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If you have psoriasis, rheumatoid arthritis, or cancer, your healthcare provider may recommend a drug called Trexall. This product is similar to Rheumatrex and other medications used for these conditions, except it comes in higher strengths. The medicine comes in the form of a tablet that is taken by mouth. Possible side effects include mouth sores, nausea, and low white blood cell counts.

What Is Trexall?

Trexall™ (methotrexate) is a prescription medication approved to treat rheumatoid arthritis, various types of cancer, and psoriasis. It is different from Rheumatrex® and generic forms of methotrexate in that it comes in higher strengths, which are convenient for people who would otherwise need to take several Rheumatrex or generic methotrexate tablets for a single dose.
(Click Trexall Uses for more information on this topic, including possible off-label uses.)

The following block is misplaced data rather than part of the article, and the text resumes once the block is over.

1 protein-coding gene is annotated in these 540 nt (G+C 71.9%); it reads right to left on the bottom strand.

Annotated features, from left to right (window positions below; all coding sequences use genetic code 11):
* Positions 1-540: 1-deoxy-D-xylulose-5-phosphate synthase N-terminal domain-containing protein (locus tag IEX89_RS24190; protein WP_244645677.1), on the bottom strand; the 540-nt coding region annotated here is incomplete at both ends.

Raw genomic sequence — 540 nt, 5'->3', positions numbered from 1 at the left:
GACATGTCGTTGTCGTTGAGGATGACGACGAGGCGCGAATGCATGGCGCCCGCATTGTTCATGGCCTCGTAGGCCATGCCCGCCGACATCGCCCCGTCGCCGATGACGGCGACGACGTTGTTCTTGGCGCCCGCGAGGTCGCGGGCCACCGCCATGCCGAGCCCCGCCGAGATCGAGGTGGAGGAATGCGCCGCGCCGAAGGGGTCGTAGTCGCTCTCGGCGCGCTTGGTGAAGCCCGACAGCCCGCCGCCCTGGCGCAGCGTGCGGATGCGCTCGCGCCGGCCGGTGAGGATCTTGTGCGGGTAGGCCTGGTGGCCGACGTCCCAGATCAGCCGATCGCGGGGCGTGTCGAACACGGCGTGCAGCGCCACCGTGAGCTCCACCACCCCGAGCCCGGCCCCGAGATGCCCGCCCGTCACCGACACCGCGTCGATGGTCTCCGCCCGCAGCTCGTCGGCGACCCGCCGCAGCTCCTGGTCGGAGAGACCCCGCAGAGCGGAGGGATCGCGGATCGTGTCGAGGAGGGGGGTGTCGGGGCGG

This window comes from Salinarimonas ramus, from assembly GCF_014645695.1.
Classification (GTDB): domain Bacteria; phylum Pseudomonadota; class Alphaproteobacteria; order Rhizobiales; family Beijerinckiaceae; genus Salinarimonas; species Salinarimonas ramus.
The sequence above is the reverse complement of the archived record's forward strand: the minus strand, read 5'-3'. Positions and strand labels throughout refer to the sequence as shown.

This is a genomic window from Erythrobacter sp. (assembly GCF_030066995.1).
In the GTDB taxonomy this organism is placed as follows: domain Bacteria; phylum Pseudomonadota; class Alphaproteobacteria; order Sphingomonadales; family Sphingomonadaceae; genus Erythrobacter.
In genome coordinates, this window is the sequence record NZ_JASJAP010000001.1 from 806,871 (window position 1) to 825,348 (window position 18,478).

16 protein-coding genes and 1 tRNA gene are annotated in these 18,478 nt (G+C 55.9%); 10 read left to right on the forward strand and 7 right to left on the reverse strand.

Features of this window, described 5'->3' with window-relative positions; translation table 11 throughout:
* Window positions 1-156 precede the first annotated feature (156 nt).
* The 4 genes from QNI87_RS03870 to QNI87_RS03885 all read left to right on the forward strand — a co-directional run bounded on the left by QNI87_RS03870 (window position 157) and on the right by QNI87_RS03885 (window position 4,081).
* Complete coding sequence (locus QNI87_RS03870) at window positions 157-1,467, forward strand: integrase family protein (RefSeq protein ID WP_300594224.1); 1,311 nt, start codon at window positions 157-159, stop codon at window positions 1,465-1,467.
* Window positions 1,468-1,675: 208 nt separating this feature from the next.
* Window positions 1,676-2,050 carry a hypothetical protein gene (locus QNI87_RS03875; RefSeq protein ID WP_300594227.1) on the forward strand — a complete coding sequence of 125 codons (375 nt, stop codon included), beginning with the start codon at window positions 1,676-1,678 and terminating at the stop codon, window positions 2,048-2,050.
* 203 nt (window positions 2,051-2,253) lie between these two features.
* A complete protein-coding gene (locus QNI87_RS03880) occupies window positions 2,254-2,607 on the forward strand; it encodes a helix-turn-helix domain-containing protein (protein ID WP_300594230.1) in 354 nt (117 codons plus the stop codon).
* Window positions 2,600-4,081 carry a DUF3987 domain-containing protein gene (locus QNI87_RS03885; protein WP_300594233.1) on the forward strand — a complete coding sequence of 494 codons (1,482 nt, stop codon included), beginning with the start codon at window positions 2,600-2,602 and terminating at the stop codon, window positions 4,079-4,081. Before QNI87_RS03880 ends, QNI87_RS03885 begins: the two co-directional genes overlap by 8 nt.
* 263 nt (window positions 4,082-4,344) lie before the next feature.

Who Makes It?

Currently, brand-name Trexall is made by Teva Pharmaceuticals, Inc.

How Does Trexall Work?

It works by inhibiting an enzyme known as dihydrofolic acid reductase (also known as dihydrofolate reductase). This enzyme is important for transforming an inactive form of folic acid into the active form, which is necessary to make some of the building blocks required for DNA production. By inhibiting this enzyme, Trexall interferes with a cell's ability to repair and replicate (copy) itself.
Although Trexall can damage healthy cells as well as unhealthy cells, it tends to target rapidly replicating cells, such as cancer cells and bone marrow cells.
It is not entirely clear how this medication works to treat rheumatoid arthritis, although it is thought to work by affecting the immune system.
Written by/reviewed by:
Last reviewed by: Kristi Monson, PharmD;
Last updated/reviewed:
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